We decided a few years ago that we wouldn't buy toys for Christmas and birthdays any more. It had always been a goal and we weaned off the purchased gifts slowly, going down to one simple gift per child for birthdays and doing Kris Kringle for Christmas. I want to emphasis how exceedingly well this fits the bill wherever gifts are needed. Not only is it a money saver but it also gets the creative juices flowing, leaves the creator feeling satisfied and the receiver feeling loved. Over the years the kids have really come a long way on this... The fun in gift getting now comes from finally being able to see the cause for all the strange noises coming from the workshop or sewing room.
Here are some pictures of some simple gifts we've made over the years!
These are a fairly new invention... the kids call them 'knittles' after their series of 'woodles'. Theresa and I have had as much fun making them as the kids have playing with them. They're small (only about 3in.) so they work up really fast and it's fun creating the different characters.
Here we have my 'mini marvels' series of super heros and villians that the kids requested and Theresa's Incredibles set (as you can see, Violet (middle) isn't completed yet).
Here's the kids harried mess of 'woodles'. This is an ongoing collection of people from various movies and books that the kids get into. They either implore an older sibling to draw the character or they find a picture online or in a book to copy. Then they trace them onto wood, have an older sibling cut them out on the scroll saw and then color them with different things. Here we have some Lord of the Rings, Star Wars, Garfield, Wallace & Gromit, Indiana Jones and plenty of etc.
Here are some super-hero dolls we girls have made for our brothers for birthdays or Christmas. Spider-man is the biggest and I made him following a simple pattern that I've had forever. The webbing is fabric paint squirted on which worked really well because it's raised (like the real one) and went really fast. His eyes also glow in the dark. Iron Man and Hulk were knitted by Annie and I. I originally used the pattern to make a doll for Donna but the boys immediately wanted action figures so when their birthdays rolled around... Oh, and the last one is Stephen's favorite super hero (rolling eyes), himself! LOL. As kind of a gag gift I made him a Moses plush toy from the movie we made (where he played Moses). He says he's really good at doing the voice for the doll.
Here's a nice easy one for a boy to make: a rubber band gun. I bet any boy would admit that there's little else that's as fun as shooting their sisters with a rubber band. Michael made this one for Johnny's last birthday. He made it so fast that he had time to put together the target to go with it before his birthday party.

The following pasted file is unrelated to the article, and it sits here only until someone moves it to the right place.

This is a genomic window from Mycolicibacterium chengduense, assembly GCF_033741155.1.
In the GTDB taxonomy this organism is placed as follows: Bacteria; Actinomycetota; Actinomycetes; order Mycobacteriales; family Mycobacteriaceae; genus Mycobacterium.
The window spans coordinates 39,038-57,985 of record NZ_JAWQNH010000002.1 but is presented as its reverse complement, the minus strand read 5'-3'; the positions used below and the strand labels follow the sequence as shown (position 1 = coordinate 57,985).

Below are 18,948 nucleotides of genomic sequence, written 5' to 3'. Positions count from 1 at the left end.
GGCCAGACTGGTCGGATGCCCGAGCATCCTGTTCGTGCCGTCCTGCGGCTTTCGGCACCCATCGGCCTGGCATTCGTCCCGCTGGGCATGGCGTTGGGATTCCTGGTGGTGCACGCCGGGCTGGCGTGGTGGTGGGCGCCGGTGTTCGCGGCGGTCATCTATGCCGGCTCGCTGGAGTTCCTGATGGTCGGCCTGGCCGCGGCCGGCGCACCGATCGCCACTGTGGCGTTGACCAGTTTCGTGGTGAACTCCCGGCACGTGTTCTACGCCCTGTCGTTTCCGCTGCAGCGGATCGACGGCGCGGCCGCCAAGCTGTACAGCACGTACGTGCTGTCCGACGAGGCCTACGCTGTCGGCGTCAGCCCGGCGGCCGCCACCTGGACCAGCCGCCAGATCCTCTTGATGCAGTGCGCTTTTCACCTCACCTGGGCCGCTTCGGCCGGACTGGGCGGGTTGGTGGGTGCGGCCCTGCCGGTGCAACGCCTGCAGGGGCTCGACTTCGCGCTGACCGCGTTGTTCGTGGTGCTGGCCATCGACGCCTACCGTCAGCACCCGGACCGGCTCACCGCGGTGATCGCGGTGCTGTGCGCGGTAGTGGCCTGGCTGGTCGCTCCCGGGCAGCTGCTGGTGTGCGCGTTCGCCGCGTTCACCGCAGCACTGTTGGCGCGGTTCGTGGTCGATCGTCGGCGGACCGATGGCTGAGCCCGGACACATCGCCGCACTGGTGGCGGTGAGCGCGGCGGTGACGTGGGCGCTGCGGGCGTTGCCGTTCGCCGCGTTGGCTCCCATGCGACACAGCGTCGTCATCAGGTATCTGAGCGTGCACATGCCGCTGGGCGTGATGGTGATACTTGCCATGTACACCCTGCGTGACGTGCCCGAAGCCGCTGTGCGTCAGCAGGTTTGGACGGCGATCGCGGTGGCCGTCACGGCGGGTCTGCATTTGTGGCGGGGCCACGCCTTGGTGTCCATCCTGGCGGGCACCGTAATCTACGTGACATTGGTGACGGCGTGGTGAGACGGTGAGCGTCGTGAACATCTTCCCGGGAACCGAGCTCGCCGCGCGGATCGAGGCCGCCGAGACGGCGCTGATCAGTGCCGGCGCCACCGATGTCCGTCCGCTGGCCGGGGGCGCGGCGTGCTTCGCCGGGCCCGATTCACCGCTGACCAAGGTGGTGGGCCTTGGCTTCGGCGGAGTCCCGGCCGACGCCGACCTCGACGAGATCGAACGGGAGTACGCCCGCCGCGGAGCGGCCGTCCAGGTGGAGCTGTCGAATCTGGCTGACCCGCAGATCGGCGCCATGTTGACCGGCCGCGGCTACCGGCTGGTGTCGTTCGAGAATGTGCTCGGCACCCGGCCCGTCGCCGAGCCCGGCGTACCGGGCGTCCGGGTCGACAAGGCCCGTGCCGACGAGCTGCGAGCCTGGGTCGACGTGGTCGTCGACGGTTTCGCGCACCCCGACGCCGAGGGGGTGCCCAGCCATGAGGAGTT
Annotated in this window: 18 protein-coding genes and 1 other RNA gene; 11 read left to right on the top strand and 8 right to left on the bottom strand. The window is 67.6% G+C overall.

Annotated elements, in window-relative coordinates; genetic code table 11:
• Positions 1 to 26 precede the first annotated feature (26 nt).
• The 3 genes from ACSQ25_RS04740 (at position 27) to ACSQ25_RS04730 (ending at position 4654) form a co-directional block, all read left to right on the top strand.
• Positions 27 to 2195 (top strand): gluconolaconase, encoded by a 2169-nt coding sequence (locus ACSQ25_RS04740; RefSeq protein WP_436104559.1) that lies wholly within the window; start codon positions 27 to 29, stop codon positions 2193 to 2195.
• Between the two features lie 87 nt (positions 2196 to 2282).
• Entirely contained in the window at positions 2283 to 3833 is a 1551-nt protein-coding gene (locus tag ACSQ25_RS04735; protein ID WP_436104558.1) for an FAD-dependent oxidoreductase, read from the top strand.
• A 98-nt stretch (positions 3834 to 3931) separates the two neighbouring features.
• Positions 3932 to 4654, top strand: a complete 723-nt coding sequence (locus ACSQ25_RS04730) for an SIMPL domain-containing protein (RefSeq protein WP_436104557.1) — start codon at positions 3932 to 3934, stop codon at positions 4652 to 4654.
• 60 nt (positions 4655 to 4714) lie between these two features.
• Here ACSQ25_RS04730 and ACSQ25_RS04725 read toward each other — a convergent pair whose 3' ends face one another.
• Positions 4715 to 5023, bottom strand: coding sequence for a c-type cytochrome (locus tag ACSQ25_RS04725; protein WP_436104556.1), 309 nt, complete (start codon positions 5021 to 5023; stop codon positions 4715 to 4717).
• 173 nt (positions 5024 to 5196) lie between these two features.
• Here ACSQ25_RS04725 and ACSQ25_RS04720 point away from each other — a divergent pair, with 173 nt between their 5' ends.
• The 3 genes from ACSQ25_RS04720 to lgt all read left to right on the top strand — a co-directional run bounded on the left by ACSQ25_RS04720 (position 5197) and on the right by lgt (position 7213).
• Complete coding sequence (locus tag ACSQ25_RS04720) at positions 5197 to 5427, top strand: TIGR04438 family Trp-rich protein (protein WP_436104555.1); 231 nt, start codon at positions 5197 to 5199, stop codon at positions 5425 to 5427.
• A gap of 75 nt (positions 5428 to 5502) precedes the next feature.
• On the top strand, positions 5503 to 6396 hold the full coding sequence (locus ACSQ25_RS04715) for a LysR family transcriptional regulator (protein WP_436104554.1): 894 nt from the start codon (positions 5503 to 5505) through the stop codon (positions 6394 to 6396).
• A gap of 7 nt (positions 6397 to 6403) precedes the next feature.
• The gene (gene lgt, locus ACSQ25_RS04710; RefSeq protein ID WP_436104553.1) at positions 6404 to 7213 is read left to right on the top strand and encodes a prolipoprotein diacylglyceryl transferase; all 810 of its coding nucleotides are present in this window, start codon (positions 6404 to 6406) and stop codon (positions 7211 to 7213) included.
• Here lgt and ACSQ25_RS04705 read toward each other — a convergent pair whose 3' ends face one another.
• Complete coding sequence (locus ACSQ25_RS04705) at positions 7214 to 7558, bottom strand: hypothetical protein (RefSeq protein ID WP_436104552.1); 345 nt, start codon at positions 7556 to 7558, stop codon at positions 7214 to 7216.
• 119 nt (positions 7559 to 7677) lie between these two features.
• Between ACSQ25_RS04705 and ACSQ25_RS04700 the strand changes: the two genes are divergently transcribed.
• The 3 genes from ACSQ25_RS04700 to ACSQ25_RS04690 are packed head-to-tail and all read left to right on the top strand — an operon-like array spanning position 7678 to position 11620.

Here's a bunch of dolls that the girls and I made for an All Saints' Day party. They're all different Saints. They were made from a downsized version of the same (heavily used) pattern that the Spider-Man doll was made from. I love that pattern, it's so easy! Let's see, here we have the saints Barbara, Paul, Genevieve, John Bosco and Rose of Lima.
Here are some dangerous weapons that any boy is sure to love. The light saber was made on the lathe and, as you can see, you can choose to be either good or evil by the color of blade you choose to stick in the handle. The sword is PVC piping wrapped with foam and duck tape (black electrical tape makes the fancy handle). The foam inside allows them to whack their brothers and have an excuse ready for Mom.
Here's another new series coming out, "whittles." They're actual 3D animals that the kids have been whittling. The new whittling hobby has been taking over the living room with its constant shedding of wood chips. Johnny and Lizzy have been practicing their whittling on soap for now. Right now, they're trying to get some map tacks for the eyes and decide whether or not to paint any of their animals.
Here's Stephen's donkey and goat. (They need eyes and shellac varnish yet).
Theresa's dog, pony and calf. Her attention to detail amazes me sometimes.
Here's Michael's pig, fawn and bull. Check out the horns on that big guy!
Here's a big project that we did as a family for Theresa years ago. It's a cabin doll house complete with furniture and people.
Finally, the doll that I made:
And the doll that Mom made: Okay, I'll admit that she did a little better job than me. Yeah, she's a keeper.
Aside from the toys mentioned above, not being near the exposure of a big city has driven us to make a lot of the normal entertainment devices on our own, such as movies, (okay, so they're not full length feature films, but they're still fun to create!), books (Annie's written two series now that the kids have positively devoured, I guess she knows their tastes!), comic strips (the boys are all good at cartooning and have been talking about doing a daily), coloring books (everyone--but me, LOL!--can draw really well - Annie had been drawing coloring books on the lives of the Saints to accompany my Saint dolls), and board games, (the boys have created and designed at least two board games now, with tons of little pieces like tanks, trees, brigdes and turrits).
It's hard to remember all the things we've made. We usually go through phases where we get into different things, like stilts, for example, and everybody has to make their own set of stilts and compete at both making the best pair and being the best stilt walker in the family (of all the useless achievments! LOL!).
There are some more pictures of homemade gifts on my 'share in our Christmas' post back in the archives, if you're interested.
Anyway, hope this post inspired the creative juices in you or your children.